Tuesday, April 1, 2008

To Be A Member of the LCMS

Members of The LCMS "have voluntarily accepted the LCMS Constitution and agreed to abide by its provisions. This means, above all, that we accept 'without reservation' the Synod's confessional base, Holy Scripture and the Lutheran Confessions." (Individual members of congregations, technically speaking, are not members of The LCMS. They are members of an LCMS member congregation. Whether one is an ordained member of synod or holds baptized/communicant membership in a member congregation, many have held that the basic idea of a synod is that we would all be walking together with a common confession of faith.)

One would think that would mean a rather homogenous group. And Dr. Kieschnick, in a recent letter to the WSJ editor, has denied that the LCMS is sharply divided.

There had been a prevalent idea that the synod is merely advisory in nature. This was the trick many use to get away with doing their own thing in matters of doctrine and practice. But now, the tide seems to be turning and members of synod are going to have to tow the Kieschnick line.

At one point in its history, the LCMS attempted to tighten things up a bit with "Resolution Nine" which stated: "Every doctrinal statement of a confessional nature adopted by the Synod as a true exposition of Holy Scripture is to be regarded as public doctrine in Synod," and that "Synod's pastors, teachers and professors are held to teach and act in harmony with such statements." That lasted all of 3 years from 1959 to 1962 at which point it was determined by the CCM to be "unconstitutional."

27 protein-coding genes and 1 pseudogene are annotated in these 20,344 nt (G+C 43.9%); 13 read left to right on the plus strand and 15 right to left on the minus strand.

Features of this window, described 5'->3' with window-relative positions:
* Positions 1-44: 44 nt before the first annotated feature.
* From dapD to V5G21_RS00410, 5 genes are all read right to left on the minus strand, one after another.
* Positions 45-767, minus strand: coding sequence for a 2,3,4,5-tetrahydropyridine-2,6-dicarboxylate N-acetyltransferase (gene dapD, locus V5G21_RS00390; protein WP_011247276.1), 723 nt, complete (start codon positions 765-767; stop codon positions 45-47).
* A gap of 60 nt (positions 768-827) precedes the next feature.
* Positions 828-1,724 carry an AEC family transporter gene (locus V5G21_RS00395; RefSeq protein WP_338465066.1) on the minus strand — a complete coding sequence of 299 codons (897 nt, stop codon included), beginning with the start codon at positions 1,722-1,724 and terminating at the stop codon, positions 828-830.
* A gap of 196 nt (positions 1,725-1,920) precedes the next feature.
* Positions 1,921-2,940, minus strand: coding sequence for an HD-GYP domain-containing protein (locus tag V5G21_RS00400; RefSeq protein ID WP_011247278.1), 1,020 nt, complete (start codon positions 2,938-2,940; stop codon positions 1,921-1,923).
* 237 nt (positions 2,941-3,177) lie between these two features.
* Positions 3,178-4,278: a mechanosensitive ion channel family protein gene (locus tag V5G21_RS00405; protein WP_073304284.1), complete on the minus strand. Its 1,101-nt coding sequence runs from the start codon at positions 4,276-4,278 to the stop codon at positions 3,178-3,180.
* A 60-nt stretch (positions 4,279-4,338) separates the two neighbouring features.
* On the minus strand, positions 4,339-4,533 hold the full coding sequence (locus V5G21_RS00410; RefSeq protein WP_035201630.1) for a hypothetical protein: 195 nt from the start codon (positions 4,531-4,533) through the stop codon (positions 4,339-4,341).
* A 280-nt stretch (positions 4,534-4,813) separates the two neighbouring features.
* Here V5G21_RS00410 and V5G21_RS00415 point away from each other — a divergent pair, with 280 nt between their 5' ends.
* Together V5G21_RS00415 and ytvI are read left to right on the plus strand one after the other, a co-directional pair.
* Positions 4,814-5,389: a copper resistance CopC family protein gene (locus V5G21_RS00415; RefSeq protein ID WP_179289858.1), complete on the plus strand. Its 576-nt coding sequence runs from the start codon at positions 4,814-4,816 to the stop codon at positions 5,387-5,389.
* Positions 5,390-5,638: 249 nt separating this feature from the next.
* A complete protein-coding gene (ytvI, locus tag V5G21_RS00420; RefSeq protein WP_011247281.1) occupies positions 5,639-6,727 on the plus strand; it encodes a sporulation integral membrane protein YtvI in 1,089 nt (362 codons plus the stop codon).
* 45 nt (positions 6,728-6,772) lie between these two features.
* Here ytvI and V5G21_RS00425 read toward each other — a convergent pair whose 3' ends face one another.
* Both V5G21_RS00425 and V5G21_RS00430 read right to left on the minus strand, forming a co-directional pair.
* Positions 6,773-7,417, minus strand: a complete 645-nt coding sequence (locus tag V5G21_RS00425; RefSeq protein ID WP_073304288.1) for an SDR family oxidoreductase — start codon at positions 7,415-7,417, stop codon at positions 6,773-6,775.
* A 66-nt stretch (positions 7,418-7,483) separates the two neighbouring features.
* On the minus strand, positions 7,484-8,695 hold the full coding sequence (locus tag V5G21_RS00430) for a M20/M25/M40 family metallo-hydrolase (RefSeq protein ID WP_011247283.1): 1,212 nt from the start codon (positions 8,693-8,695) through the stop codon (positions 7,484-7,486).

It's pretty clear nowadays in the LCMS that members (congregational, ordained and commissioned) can pretty much believe and act as they will with impunity. President Kieschnick's Blue Ribbon Task Force report which has been adopted by synod in convention and grants immunity to the synodical and district presidents in all doctrinal matters pretty much cinches it.

You can read more details in the PDF document prepared at the request of the 2001 synodical convention entitled: Congregations and Synod: Background Material on the Advisory Nature of The LCMS.

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